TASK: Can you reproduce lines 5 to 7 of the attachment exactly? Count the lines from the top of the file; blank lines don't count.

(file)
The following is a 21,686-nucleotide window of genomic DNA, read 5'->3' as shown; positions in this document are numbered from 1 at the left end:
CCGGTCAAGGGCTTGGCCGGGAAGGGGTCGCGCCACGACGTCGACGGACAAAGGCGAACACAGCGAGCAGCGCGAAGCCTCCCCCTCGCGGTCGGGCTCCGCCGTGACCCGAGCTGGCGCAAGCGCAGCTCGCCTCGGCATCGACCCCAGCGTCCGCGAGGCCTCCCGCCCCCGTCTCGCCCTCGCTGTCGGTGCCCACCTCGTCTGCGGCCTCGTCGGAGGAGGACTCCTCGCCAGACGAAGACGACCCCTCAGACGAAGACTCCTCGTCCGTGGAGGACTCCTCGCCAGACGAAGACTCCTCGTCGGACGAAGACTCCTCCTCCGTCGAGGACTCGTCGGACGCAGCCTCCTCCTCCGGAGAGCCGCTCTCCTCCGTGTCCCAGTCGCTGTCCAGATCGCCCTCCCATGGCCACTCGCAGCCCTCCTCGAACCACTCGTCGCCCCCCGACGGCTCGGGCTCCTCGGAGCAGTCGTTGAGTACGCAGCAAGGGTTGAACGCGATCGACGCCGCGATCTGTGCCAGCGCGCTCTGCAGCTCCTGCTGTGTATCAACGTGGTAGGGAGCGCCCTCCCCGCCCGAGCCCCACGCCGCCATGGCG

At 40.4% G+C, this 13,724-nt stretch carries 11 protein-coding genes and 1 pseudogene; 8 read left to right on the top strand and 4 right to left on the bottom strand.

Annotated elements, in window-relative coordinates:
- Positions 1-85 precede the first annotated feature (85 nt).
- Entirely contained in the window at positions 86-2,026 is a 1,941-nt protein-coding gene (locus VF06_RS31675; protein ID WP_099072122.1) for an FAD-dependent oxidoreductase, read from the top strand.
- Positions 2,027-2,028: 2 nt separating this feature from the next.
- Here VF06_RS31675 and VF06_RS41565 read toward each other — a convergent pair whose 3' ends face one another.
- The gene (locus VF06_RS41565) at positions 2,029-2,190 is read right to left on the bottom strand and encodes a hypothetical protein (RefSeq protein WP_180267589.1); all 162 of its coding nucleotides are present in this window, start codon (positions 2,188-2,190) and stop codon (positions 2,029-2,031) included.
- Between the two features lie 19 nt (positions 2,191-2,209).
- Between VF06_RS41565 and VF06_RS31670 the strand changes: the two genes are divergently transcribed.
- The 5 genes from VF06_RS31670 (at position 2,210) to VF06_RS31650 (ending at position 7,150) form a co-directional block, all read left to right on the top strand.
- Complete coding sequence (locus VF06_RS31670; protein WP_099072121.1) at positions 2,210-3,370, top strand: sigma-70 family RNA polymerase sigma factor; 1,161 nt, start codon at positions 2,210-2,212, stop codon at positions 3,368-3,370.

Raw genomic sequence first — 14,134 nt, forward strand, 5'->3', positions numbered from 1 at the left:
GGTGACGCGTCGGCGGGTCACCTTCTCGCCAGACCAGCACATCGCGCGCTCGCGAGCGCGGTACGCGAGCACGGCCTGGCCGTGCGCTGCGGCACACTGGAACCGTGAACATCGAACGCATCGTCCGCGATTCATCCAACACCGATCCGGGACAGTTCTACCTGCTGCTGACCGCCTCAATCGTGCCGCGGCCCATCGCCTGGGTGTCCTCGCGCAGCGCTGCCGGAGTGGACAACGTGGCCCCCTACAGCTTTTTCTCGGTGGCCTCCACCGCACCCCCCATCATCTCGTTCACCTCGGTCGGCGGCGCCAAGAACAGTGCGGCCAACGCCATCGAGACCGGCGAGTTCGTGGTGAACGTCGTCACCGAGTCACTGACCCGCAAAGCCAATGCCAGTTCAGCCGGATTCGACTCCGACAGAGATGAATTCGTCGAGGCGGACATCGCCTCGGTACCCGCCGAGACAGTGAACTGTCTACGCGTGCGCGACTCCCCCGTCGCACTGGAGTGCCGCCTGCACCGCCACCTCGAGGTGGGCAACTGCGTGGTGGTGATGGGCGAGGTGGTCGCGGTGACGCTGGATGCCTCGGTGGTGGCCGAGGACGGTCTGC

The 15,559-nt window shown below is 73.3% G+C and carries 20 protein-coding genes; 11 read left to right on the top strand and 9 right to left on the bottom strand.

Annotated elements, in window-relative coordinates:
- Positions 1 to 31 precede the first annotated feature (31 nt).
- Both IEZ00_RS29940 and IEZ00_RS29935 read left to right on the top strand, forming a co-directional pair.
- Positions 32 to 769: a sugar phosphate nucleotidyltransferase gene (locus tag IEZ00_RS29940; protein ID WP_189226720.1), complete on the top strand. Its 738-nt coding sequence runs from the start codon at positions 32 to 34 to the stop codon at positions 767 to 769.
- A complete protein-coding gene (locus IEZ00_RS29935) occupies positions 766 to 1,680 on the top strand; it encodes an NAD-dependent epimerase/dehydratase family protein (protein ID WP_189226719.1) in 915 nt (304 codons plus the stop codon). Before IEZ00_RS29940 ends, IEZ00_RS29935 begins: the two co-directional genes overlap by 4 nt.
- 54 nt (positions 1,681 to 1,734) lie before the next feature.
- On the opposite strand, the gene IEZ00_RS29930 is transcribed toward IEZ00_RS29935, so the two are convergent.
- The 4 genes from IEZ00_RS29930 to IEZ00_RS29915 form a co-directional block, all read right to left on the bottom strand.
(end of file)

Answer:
- Positions 1-85 precede the first annotated feature (85 nt).
- Entirely contained in the window at positions 86-2,026 is a 1,941-nt protein-coding gene (locus VF06_RS31675; protein ID WP_099072122.1) for an FAD-dependent oxidoreductase, read from the top strand.
- Positions 2,027-2,028: 2 nt separating this feature from the next.